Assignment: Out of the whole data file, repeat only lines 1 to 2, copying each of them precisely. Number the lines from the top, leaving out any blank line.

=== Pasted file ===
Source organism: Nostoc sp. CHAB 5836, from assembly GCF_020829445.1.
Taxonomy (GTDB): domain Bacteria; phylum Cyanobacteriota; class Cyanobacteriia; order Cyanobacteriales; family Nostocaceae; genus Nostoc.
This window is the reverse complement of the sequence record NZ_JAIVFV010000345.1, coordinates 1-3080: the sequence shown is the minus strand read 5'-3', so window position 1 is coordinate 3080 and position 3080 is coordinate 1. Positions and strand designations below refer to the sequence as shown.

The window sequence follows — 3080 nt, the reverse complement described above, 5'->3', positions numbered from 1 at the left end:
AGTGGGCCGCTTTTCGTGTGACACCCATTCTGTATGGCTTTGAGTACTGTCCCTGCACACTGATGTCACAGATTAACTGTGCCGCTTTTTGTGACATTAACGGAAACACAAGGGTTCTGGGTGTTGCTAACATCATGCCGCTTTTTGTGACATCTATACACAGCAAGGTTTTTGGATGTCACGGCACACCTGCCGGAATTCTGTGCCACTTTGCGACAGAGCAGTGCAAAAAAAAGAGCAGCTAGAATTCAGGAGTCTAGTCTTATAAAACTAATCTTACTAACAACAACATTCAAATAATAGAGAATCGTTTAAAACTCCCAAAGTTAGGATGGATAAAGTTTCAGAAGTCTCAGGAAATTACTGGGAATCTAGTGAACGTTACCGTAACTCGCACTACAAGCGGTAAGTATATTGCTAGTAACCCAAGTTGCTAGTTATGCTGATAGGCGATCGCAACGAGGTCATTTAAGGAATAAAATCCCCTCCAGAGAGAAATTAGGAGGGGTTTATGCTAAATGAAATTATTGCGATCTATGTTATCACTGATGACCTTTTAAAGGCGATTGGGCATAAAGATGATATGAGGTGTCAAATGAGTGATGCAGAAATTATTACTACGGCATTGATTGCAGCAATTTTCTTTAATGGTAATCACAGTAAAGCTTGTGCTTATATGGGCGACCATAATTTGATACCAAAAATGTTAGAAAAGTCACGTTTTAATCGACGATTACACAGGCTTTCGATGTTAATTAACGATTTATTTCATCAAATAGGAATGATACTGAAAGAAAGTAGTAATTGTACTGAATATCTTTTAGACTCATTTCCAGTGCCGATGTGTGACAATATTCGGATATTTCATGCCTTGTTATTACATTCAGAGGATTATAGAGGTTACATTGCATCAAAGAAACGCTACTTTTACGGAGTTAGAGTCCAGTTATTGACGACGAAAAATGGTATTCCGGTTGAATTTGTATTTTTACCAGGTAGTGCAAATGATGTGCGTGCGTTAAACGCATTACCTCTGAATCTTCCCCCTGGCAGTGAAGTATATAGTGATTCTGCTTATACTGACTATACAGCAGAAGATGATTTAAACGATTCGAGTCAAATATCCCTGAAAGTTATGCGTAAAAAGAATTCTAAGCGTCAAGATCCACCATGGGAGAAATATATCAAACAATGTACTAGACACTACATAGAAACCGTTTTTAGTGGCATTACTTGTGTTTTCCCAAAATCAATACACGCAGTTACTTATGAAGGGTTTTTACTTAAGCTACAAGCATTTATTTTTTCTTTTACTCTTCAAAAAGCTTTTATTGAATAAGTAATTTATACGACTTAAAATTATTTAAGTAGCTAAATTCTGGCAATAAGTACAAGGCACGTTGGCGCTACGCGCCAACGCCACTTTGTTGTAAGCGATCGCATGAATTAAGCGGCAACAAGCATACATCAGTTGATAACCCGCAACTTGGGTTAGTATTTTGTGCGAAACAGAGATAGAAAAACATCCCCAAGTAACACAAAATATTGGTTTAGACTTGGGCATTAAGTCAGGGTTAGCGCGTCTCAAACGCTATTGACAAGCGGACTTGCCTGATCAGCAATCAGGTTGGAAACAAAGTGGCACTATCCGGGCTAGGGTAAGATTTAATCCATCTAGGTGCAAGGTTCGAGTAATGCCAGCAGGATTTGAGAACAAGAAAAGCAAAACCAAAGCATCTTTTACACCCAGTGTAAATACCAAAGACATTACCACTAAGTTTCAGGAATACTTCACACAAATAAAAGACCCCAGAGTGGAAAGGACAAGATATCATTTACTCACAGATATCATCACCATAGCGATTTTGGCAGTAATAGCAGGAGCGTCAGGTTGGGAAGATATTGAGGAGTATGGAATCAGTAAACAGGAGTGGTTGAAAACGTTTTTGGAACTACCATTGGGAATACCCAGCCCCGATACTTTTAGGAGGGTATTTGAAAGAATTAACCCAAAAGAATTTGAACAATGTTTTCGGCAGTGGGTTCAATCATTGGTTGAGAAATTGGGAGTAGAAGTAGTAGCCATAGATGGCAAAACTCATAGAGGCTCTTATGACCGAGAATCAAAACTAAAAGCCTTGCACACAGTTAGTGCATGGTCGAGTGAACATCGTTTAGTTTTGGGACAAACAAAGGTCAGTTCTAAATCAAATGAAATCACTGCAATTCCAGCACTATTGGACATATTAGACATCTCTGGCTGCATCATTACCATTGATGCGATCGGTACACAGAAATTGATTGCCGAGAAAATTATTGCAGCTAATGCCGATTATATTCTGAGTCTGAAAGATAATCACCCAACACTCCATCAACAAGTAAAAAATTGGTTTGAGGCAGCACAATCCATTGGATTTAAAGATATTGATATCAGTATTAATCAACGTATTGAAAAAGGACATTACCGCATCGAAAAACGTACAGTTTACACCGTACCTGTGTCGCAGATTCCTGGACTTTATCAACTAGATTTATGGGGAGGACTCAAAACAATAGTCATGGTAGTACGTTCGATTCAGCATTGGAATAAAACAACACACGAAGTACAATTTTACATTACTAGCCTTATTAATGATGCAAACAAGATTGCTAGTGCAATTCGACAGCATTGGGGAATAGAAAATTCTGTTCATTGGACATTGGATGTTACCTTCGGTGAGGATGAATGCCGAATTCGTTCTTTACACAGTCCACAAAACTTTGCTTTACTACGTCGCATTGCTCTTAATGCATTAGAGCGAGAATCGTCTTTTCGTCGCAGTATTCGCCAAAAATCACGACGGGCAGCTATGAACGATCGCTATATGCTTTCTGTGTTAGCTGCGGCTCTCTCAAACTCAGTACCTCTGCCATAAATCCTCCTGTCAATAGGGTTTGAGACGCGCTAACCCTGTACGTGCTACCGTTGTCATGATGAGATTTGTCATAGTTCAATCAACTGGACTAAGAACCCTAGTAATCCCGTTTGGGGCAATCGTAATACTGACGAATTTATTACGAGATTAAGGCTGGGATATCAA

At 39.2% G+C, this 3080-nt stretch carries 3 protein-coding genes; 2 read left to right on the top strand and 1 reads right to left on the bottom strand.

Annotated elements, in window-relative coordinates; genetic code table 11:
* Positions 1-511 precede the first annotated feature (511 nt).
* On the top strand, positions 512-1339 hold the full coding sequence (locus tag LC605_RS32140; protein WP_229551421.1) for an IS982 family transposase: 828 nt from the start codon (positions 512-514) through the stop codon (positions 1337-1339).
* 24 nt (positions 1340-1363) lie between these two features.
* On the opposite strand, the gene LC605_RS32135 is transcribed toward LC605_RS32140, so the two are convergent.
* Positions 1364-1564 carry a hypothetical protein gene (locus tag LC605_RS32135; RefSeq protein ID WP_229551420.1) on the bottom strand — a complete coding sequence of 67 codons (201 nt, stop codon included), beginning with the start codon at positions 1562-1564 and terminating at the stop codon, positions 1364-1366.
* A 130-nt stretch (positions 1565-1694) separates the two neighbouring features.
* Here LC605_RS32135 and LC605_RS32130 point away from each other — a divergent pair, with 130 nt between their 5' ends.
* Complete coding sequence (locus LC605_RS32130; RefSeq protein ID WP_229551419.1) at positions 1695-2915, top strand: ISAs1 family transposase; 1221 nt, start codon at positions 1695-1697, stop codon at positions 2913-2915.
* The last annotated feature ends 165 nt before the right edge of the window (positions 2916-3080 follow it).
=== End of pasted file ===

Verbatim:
Source organism: Nostoc sp. CHAB 5836, from assembly GCF_020829445.1.
Taxonomy (GTDB): domain Bacteria; phylum Cyanobacteriota; class Cyanobacteriia; order Cyanobacteriales; family Nostocaceae; genus Nostoc.